when the hubs go into the water ,that pressure keeps the hubs from having
water getting in so they are a must for boat trailers .check the bearings on a regular basis to ensure good condition and good lubrication .I would remove the bearing from the 62 and take it to your local Rv store or automotive store
as you may have an odd size in the early trailers and get double lip seals
with the inner spring ,not single lip .no spring as the double lips provide more protection againts leakage.

Scott of scottanlily
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Old 11-02-2006, 06:21 AM   #10
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Arrow Application of Bearings and Seals.

Quote:
Originally Posted by TomW
Bearing buddies are not recommended for anything but trailers whose axles are submerged in water (like launching a boat).

"Topping off" a hub means grease has been lost somewhere. That's fine for boat trailers without brakes, but on an Airstream lost grease usually ends up on the brake shoes.

Once again, my opinion.

Tom
Hi TomW; All top of the line boat trailers now days come from manufacturer with bearing buddys, including those with brakes. It is the quality and special design of the seal that makes the difference. My recommendation for bearing buddy application was in conjunction with Spindo Seal [brand].
It is a 3 component seal, which includes;
[1] Stainless Steel collar which provides a non corroding very smooth surface over the corrosion prone spindle, for the lip seal to ride on. [Rust on the steel spindle eventually thins out the neoprene lip by friction, weakening its integrity].
[2] O ring, which seals the grease from leaking out between the collar and inner bearing or the spindle.
[3] Special neoprene seal compound sealing insert, is designed to have a very nominal clearance between seal housing to which is attached to, and the collar on which it rides. By design, most of the seal lip is on the inside of the seal case, which makes it impossible to allow the grease or the pressure to flip the seal lip out and spill the grease. As a matter of fact, applied grease pressure seals the lip even tighter. Every type of grease cap [such as bearing buddy] has a relief valve in it, which prevents over pressurizing of the hub. Technology comes at us in leaps and bounds, we need to catch up to it. In past 30 some years of using Spindo Seals in hundreds of applications in most harsh conditions, I have had a one single failure. In this one case owner used a Teflon fortified grease, causing the rollers in the bearing to flatten out and fail, for the lack of their ability to rotate. I own many utility and transport trailers with brakes, they never see water and they all have Spindo seals and Bearing Buddys. Never had a greased brake shoe.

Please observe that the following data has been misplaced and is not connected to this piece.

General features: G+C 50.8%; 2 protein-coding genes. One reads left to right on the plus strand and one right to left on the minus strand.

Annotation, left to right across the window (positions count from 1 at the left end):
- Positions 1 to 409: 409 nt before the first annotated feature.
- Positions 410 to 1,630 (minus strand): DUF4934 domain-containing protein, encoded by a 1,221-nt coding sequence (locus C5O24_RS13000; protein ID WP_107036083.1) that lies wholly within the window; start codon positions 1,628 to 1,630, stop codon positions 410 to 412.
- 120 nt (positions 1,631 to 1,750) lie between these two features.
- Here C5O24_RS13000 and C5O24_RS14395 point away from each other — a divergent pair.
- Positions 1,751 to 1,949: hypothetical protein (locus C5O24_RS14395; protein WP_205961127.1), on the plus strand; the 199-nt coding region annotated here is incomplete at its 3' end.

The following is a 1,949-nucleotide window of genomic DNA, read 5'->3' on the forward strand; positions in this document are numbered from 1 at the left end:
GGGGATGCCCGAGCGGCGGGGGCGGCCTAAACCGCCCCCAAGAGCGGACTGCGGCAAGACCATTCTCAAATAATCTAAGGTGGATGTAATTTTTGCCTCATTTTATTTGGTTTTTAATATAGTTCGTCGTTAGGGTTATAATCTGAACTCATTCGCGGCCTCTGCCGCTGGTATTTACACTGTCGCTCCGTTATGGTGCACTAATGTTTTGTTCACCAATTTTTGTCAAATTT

Am I just a very lucky fellow, or does the technology has something to do with it?. Thanks however, for keeping me on my toes, Tom. "Boatdoc" Ounce of prevention is worth more than a pound of cure.
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Old 11-02-2006, 06:43 AM   #11
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hubs full of grease run hotter.

i found this out on my wells cargo 2 axle 10K car hauler, it has dexter ez lube spindles. you pump them full they get hot. lube them by hand and they run cool.

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Old 11-02-2006, 04:00 PM   #12
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Quote:
Originally Posted by boatdoc
...All top of the line boat trailers now days come from manufacturer with bearing buddys, including those with brakes. It is the quality and special design of the seal that makes the difference. My recommendation for bearing buddy application was in conjunction with Spindo Seal [brand]...
Boatdoc,

I will admit that I did not pick up on your original recommendation being in conjunction with other, certain hub parts. My apologies.

But boat trailers have different requirements than Airstream running gear, and, in my opinion, there is no good reason to maintain a pressurized source of grease inside the hubs of a travel trailer. Additionally, John hd is not the first person to post about hubs full of grease running hotter.

Based on the excellent follow-up information you provided in your post, I see that it can be done. But I still see no good reason to do it.

Tom
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Old 11-02-2006, 05:01 PM   #13
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Quote:
Originally Posted by john hd
hubs full of grease run hotter.

i found this out on my wells cargo 2 axle 10K car hauler, it has dexter ez lube spindles. you pump them full they get hot. lube them by hand and they run cool.

john
Hi John; Can you explain why grease would make the bearings run hotter?. I was under impression that bearing preload [overtightened spindle nuts] was the cause, as well as the load factor. Thanks, "Boatdoc"
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Old 11-02-2006, 05:05 PM   #14
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Pressurized Bearings

The US NAVY sent me to a bearing school. There I learned that packed bearings and their hubs full of grease(pressurized) will run significantly hotter than bearings packed by hand or with a packing machine and installed with a small amount of extra added inboard of each bearing. This was back in the erly 70's that I went to this school.